its majority owner, the Walt Disney Company, combined."
"Far beyond televising games, ESPN has become the chief impresario of
college football. By infusing the sport with billions of dollars it pays
for television rights — more than $10 billion on college football in
the last five years alone — ESPN has become both puppet-master and
kingmaker, arranging games, setting schedules and bestowing the gift of
nationwide exposure on its chosen universities, players and coaches."
And it's not just going after the sports fan - it's actually attracting a number of geeks with its focus on analytics as in the sponsorship of the annual MIT Sloan Sports Analytics event
"Aside from the general
sponsorship (every Sloan Conference badge, pamphlet and logo was
meticulously emblazoned with a reminder: "Presented by ESPN"), the
company brought along 189 registered attendees to the event, ranging
from low-level data scientists and researchers to president John Skipper
and evp John Walsh, who could be seen wandering the halls in a cowboy
hat. All conference attendees were treated to a complimentary issue of
ESPN The Magazine's 2nd annual analytics issue,
a rare company celebration of data and charts, the timing of which was
no mere coincidence. During the show, ESPN's message was painfully
obvious: See, you nerds, we're here! We're listening!"
When I spent some time with the HP Vertica team at the MIT Sloan Sports Analytics Event earlier this month they told me about a Sentiment Tracker they were working on in prep for the NCAA March Madness countdown of 64 college teams which starts tomorrow. Various HP Software resources from Autonomy,
HP Vertica, and HP Information Management & Analytics (IM&A) were involved in the project.
The analysis looked at roughly half a million Tweets using Autonomy’s data aggregator, crunching the data using Vertica and visualization (like below) using Tibco Spotfire:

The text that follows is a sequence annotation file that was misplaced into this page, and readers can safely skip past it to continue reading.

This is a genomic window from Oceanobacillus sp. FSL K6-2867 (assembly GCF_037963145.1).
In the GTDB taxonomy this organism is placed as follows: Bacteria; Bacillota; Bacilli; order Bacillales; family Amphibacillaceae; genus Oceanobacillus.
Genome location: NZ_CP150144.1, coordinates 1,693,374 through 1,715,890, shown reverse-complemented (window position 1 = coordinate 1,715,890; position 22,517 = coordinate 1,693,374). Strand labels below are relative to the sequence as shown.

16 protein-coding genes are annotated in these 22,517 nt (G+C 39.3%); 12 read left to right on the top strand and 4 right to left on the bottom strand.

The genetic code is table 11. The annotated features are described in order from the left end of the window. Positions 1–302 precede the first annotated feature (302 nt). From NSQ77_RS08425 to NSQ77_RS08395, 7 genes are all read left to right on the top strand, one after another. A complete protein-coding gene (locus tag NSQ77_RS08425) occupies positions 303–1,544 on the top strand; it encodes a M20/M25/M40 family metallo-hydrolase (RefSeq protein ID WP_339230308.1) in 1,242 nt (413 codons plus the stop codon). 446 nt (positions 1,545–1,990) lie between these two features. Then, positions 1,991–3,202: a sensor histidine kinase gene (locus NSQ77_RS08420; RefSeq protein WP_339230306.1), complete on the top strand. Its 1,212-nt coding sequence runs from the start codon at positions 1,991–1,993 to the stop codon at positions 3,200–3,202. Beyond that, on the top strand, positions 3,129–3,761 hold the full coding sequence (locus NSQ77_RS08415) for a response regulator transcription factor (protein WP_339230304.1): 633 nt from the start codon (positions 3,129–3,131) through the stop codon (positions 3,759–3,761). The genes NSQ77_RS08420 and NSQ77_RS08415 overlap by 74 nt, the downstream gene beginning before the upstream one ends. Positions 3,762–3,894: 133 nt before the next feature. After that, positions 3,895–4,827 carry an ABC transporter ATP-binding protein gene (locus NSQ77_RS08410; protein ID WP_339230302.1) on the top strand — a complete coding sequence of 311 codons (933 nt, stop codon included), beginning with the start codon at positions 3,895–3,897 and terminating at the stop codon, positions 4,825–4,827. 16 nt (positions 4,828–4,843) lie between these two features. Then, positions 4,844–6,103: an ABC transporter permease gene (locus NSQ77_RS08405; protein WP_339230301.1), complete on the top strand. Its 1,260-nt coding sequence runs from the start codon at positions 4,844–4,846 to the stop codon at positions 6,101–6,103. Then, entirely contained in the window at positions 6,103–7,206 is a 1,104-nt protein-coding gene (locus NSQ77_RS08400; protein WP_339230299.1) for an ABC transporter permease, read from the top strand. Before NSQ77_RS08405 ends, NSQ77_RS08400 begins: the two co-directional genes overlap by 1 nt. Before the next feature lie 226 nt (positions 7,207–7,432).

Volume of tweets by team
Volume of tweets by player
Positive, negative, and neutral sentiment groupings
Volume of tweets by U.S. city and by worldwide country
Volume of tweets by language (English, French, Spanish, etc.)
How is that going to help with your "bracketology"?
As Jeff Healey of Vertica asks here "why not use HP Vertica’s tight integration with R to develop
a statistical model based on data available from ESPN and the likes on
hard basketball statistics, such as field goal percentage, points
allowed, head-to-head scoring, and more? You could correlate that
statistical data with sentiment data trending from Twitter."
Or you could just put your finger in the air and let it pick your squares like you have done forever:)
Williams has all that information. He’s spent the past three years developing new camera software that scans facial expressions to identify fan behaviors — think cheering, jeering, talking on a cell phone — in real time at a stadium. So a company can measure, for example, how many eyeballs are attached to a Jumbotron ad (are fans looking?) and how well it’s being received (are they laughing? Smiling? Fiddling on their phones and ignoring it?).
In other words, it’s like Nielsen ratings for crowd behavior at a sports event. Says one NFL executive, who watched Williams unveil his creation at the annual MIT Sloan Sports Analytics conference in early March: “That information is incredibly valuable.”